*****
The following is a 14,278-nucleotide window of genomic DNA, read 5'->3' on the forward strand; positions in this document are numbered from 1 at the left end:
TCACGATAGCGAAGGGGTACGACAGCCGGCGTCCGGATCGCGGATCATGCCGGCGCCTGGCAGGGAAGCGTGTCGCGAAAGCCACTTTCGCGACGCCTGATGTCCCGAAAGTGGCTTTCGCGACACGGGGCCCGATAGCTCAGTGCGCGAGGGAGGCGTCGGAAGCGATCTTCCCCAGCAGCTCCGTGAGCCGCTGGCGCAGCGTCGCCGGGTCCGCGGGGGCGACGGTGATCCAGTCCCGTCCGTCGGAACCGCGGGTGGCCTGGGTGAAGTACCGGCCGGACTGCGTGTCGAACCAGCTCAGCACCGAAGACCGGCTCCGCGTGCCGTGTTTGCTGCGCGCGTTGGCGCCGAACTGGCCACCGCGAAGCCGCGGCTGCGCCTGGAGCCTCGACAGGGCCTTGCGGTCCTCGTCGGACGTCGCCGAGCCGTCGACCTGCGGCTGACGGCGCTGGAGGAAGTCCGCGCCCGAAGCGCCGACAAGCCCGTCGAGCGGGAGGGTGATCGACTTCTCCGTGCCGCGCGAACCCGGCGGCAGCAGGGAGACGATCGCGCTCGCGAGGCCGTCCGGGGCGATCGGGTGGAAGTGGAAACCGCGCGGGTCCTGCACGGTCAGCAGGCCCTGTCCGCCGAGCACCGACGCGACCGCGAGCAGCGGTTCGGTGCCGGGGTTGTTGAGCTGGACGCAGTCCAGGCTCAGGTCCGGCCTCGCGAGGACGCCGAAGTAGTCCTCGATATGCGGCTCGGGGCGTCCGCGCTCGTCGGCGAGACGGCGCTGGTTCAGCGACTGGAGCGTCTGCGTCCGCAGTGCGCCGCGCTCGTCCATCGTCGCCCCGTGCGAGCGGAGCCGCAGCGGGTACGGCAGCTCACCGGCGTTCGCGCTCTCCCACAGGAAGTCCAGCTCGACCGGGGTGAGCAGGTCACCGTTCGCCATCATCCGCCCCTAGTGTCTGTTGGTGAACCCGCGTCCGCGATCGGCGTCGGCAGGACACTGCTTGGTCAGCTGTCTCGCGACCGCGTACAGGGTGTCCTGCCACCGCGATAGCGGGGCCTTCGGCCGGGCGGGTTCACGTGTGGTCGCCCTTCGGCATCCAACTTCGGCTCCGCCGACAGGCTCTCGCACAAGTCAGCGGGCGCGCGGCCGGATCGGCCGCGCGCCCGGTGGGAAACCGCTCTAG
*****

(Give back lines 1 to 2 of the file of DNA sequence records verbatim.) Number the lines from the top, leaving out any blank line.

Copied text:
The following is a 14,278-nucleotide window of genomic DNA, read 5'->3' on the forward strand; positions in this document are numbered from 1 at the left end:
TCACGATAGCGAAGGGGTACGACAGCCGGCGTCCGGATCGCGGATCATGCCGGCGCCTGGCAGGGAAGCGTGTCGCGAAAGCCACTTTCGCGACGCCTGATGTCCCGAAAGTGGCTTTCGCGACACGGGGCCCGATAGCTCAGTGCGCGAGGGAGGCGTCGGAAGCGATCTTCCCCAGCAGCTCCGTGAGCCGCTGGCGCAGCGTCGCCGGGTCCGCGGGGGCGACGGTGATCCAGTCCCGTCCGTCGGAACCGCGGGTGGCCTGGGTGAAGTACCGGCCGGACTGCGTGTCGAACCAGCTCAGCACCGAAGACCGGCTCCGCGTGCCGTGTTTGCTGCGCGCGTTGGCGCCGAACTGGCCACCGCGAAGCCGCGGCTGCGCCTGGAGCCTCGACAGGGCCTTGCGGTCCTCGTCGGACGTCGCCGAGCCGTCGACCTGCGGCTGACGGCGCTGGAGGAAGTCCGCGCCCGAAGCGCCGACAAGCCCGTCGAGCGGGAGGGTGATCGACTTCTCCGTGCCGCGCGAACCCGGCGGCAGCAGGGAGACGATCGCGCTCGCGAGGCCGTCCGGGGCGATCGGGTGGAAGTGGAAACCGCGCGGGTCCTGCACGGTCAGCAGGCCCTGTCCGCCGAGCACCGACGCGACCGCGAGCAGCGGTTCGGTGCCGGGGTTGTTGAGCTGGACGCAGTCCAGGCTCAGGTCCGGCCTCGCGAGGACGCCGAAGTAGTCCTCGATATGCGGCTCGGGGCGTCCGCGCTCGTCGGCGAGACGGCGCTGGTTCAGCGACTGGAGCGTCTGCGTCCGCAGTGCGCCGCGCTCGTCCATCGTCGCCCCGTGCGAGCGGAGCCGCAGCGGGTACGGCAGCTCACCGGCGTTCGCGCTCTCCCACAGGAAGTCCAGCTCGACCGGGGTGAGCAGGTCACCGTTCGCCATCATCCGCCCCTAGTGTCTGTTGGTGAACCCGCGTCCGCGATCGGCGTCGGCAGGACACTGCTTGGTCAGCTGTCTCGCGACCGCGTACAGGGTGTCCTGCCACCGCGATAGCGGGGCCTTCGGCCGGGCGGGTTCACGTGTGGTCGCCCTTCGGCATCCAACTTCGGCTCCGCCGACAGGCTCTCGCACAAGTCAGCGGGCGCGCGGCCGGATCGGCCGCGCGCCCGGTGGGAAACCGCTCTAG